But, what about the Dalit and Brahmin elite?

For records sake, there are hardly any Dalit elite as a 'social class'. By Dalit standards however, there is a social class - government officers, professors, professionals and independent entrepreneurs who can be described as Dalit elite.

Take a survey of a 100 Dalit elite, more than 95 per cent will dismiss Mayawati's Dalit-Brahmin thesis. Then why is the ordinary elite Dalit charting a course conflicting in nature?

The Dalit elite in their 50s' have roots in the villages. They have seen the Brahmin guile at work and have seen as how OBCs acted as the social police of the Brahmins. The Dalit elite as officers or teachers are located in workplace contexts dominated by Brahmins. The Dalit elite thus in their day-to-day life suffer silently.

But, whenever they get an opportunity to express, they relocate Brahmins in the villages and in the past, and further, relate that to their urban context and the present. Based on the twin contexts - of the countryside-urban experience and the past travelling into the present, they theorise Brahmins as perpetual tormentors.

To the Dalit elite therefore, a continued assault on Brahmins must continue. To the average Dalits however, the OBC aggression is part of their life. In the past, OBCs would hit Dalits on behalf of Brahmins. Today, they hit Dalits to show their own dominance.

Sandwiched between the twin parallel social contexts, the Dalit elite are fighting the past. Desirous of a better future, the average Dalit is fighting the present. The Dalit elite thus, are failing to re-adjusting with the changed social contradictions. Sadly, the larger strata of Dalit elite are standing with Dalits' head hunters.

But, why do the Brahmin elite continue to despise the Dalits?

Rooted in the past, the Brahmin elite are self-condemned doubly. Arrogance as one of the fundamental features of the Brahmin consciousness, the Brahmin elite would not submit before Dalits. A Brahmin academic would resist Dalits' entry into the world of academia lest their history writing, economic theories, theories of change come under any new intellectual inquiry. To a Brahmin CEO, Dalits ought to be resisted lest this new social class dent their dominance.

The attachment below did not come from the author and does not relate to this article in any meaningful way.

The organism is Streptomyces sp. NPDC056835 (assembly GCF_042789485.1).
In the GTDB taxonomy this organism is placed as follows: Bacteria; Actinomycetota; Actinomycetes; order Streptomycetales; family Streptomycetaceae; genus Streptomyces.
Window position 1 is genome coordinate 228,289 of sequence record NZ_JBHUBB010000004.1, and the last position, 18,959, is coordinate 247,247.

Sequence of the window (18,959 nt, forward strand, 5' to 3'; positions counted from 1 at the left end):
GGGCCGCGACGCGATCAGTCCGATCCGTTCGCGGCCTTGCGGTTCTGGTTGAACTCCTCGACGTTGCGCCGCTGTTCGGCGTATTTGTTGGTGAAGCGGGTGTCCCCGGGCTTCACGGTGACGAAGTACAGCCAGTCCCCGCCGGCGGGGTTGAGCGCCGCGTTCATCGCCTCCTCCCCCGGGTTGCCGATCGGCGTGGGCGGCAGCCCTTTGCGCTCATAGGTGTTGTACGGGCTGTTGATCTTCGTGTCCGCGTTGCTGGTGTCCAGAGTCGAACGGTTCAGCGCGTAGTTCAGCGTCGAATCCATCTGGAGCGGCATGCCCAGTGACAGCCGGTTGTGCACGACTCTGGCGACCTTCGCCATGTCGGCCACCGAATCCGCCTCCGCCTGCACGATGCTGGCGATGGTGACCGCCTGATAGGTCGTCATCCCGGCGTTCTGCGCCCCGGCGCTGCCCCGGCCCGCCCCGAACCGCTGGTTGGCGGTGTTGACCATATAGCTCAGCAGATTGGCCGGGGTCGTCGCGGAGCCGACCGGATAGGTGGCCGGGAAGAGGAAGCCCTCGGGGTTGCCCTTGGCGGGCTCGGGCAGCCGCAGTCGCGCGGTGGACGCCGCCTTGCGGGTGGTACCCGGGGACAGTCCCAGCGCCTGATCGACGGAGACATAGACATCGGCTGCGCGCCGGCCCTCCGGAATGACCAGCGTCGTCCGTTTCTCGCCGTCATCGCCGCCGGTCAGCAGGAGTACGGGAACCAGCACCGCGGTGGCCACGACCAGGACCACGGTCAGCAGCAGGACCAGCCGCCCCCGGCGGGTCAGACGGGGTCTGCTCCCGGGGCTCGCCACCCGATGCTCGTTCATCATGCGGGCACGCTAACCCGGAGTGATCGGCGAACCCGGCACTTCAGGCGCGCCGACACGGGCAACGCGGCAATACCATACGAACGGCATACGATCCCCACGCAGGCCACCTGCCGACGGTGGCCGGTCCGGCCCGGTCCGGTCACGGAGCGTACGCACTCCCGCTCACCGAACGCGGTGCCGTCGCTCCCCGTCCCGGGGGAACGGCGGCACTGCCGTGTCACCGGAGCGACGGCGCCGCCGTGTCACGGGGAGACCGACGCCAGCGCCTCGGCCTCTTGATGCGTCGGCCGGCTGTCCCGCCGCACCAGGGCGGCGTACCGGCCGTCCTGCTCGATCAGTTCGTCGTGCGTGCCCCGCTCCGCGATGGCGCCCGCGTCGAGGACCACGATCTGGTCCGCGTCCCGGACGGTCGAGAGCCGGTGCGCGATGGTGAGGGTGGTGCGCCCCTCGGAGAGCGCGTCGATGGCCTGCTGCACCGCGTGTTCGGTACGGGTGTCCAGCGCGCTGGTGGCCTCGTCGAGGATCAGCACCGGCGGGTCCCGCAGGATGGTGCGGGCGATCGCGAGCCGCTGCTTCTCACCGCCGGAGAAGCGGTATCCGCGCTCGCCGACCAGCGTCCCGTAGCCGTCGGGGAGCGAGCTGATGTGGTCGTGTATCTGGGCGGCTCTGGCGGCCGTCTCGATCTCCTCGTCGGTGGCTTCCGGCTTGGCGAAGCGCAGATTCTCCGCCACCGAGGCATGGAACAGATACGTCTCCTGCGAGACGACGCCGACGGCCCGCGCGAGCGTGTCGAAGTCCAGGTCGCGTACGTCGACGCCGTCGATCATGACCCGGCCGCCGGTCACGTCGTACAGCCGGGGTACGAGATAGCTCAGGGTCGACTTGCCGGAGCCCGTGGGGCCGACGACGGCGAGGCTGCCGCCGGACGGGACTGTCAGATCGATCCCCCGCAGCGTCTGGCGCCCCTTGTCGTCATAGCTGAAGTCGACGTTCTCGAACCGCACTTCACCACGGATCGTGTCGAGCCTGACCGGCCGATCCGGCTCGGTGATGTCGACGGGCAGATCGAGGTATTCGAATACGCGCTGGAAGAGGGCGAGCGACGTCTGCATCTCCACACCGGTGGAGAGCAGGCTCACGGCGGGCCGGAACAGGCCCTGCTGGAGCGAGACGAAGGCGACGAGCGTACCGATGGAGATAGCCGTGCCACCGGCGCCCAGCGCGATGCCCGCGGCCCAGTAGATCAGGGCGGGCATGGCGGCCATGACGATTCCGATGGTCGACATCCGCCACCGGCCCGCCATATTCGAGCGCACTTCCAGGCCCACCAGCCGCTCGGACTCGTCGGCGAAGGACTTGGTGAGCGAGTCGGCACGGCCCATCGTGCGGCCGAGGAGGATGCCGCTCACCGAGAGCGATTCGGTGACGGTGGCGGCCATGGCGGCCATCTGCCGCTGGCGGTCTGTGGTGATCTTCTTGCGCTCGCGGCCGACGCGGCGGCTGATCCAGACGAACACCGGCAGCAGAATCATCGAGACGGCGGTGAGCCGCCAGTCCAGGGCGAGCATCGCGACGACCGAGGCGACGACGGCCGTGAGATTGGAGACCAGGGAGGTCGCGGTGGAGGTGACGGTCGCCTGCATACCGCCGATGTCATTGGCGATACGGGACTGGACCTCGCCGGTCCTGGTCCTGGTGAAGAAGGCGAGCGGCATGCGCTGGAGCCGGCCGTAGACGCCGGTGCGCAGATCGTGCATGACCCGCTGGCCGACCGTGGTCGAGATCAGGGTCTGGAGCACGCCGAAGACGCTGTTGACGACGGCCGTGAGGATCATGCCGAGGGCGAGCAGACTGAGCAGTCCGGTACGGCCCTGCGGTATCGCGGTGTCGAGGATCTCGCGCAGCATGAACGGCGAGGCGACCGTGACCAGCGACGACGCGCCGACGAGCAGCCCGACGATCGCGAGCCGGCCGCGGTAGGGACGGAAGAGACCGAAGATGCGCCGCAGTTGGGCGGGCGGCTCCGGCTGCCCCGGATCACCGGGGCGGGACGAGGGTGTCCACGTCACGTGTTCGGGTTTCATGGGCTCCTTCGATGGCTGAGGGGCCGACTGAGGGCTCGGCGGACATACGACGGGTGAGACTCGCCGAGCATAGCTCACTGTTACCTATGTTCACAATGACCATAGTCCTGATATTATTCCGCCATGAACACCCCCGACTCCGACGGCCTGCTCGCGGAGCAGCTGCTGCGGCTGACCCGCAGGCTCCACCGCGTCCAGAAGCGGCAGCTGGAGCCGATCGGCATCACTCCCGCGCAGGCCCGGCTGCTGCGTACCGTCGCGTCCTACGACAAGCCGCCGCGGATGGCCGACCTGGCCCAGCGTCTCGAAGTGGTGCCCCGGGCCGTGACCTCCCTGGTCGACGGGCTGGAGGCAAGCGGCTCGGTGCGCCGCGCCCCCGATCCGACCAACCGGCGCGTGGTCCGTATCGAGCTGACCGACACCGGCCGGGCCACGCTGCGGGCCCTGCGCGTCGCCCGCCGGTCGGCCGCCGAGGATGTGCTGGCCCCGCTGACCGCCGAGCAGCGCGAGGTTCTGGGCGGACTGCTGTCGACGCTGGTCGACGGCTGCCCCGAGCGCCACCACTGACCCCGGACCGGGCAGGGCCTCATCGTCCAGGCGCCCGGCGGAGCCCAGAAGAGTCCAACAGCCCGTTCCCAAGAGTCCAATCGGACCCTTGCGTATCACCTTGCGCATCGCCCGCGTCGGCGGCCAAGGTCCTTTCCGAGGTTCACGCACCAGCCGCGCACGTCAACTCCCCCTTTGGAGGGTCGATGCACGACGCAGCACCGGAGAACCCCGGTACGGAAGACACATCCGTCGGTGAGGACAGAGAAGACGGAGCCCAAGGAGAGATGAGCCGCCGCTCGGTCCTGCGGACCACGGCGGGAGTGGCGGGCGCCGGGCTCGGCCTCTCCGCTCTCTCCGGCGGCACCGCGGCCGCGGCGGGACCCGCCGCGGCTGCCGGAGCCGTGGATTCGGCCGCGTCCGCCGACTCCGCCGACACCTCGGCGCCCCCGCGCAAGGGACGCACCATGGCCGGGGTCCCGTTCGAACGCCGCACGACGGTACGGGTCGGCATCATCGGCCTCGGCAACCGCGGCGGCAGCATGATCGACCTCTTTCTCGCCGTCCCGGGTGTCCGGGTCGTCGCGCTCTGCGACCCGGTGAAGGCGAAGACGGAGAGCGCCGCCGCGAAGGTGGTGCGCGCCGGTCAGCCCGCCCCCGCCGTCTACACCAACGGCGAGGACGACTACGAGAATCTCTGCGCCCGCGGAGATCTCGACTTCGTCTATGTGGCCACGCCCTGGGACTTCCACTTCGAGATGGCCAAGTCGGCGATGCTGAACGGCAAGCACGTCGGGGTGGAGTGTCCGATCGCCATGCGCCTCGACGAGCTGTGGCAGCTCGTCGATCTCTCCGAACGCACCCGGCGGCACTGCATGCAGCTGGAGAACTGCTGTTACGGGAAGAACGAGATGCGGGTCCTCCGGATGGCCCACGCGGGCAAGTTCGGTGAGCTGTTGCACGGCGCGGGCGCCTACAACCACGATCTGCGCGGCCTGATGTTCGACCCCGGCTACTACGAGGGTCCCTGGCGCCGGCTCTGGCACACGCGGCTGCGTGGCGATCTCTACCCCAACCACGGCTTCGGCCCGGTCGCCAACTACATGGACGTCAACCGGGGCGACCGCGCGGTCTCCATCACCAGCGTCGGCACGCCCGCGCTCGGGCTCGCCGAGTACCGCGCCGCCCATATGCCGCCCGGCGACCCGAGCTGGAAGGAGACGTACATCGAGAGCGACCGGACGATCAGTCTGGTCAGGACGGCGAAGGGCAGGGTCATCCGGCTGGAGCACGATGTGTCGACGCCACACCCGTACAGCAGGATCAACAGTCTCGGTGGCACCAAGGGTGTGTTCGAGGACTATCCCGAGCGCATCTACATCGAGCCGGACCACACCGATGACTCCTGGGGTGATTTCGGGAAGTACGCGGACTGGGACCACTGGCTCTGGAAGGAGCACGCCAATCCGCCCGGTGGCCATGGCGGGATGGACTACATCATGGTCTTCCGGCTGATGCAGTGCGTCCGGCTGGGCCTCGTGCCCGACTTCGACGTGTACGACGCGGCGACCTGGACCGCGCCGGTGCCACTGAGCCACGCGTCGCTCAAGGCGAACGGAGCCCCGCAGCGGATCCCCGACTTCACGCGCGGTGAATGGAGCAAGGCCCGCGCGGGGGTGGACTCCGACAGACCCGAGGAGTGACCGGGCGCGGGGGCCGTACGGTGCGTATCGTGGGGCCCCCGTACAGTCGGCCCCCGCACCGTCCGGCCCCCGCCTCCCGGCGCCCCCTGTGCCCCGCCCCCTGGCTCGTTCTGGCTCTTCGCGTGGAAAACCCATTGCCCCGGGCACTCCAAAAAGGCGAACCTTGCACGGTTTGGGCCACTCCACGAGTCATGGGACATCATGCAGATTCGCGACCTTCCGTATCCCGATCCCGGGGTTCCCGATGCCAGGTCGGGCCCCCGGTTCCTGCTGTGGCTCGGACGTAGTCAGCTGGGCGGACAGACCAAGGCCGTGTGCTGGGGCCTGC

At this critical phase of history when the mainstream Indian polity has begun abandoning Dalits, we must ask certain questions to ourselves- "why the post-Ambedkar Dalits couldn't add to what Baba Saheb Ambedkar had fought and won for us"?

The answer is very simple, in the post-Ambedkar era, the narrative on dalits politics in the country is more often confined into the binaries of “identity assertion” or “opportunistic- politics”.

Similarly, Muslim Community in India is also passing through great churning and transition. It is by now clear that discrimination in India is widespread and not confined to any single community or group. There is on the other hand the live experience of day to day discrimination, in education, employment, housing and public services, which entrap the community in hopeless conditions of poverty and want. This is fostered in a situation of pervasive communal prejudice in all institutions of the state, especially the police, civil administration and judiciary; and also the political leadership of almost all parties; large segments of the print and visual media; and the middle classes, and the systematic manufacture of hate and divide by communal organisations.

Muslims are not being able to rent accommodation in cosmopolitan areas or buildings, leading to their ghettoisation. But it is hard to establish the existence of any discrimination against Muslim in Public employment but points to evidence (in the form of court cases) that Muslim feel they are affected by biases in selection. The Sachar committee cites a number or instances of discrimination against Muslim Minority.

The Sachar committee report has a whole chapter dedicated to the politically controversial issue of Muslim demographic trends in India.The relevant pages in the document are from Page no 48 to 68.

The report says that according to the 2001 census the Muslim population in the country was enumerated at 138 Million. The report estimates that as of 2006 it must have crossed 150 Million people.

The report also confirms that Muslims have higher population growth rates and higher fertility rates than the rest of the population even when adjusted to regional variations such as the North(with a higher population growth rates) or south(with near replacement level growth rates). In both instances the Muslim Population growth rate is slightly higher than that of the other Socio-religious communities in the said region.

The report says that in the field of literacy the Committee has found that the rate among Muslims is very much below than the national average. The gap between Muslims and the general average is greater in urban areas and women. 25 per cent of children of Muslim parents in the 6-14 year age group have either never attended school or have dropped out.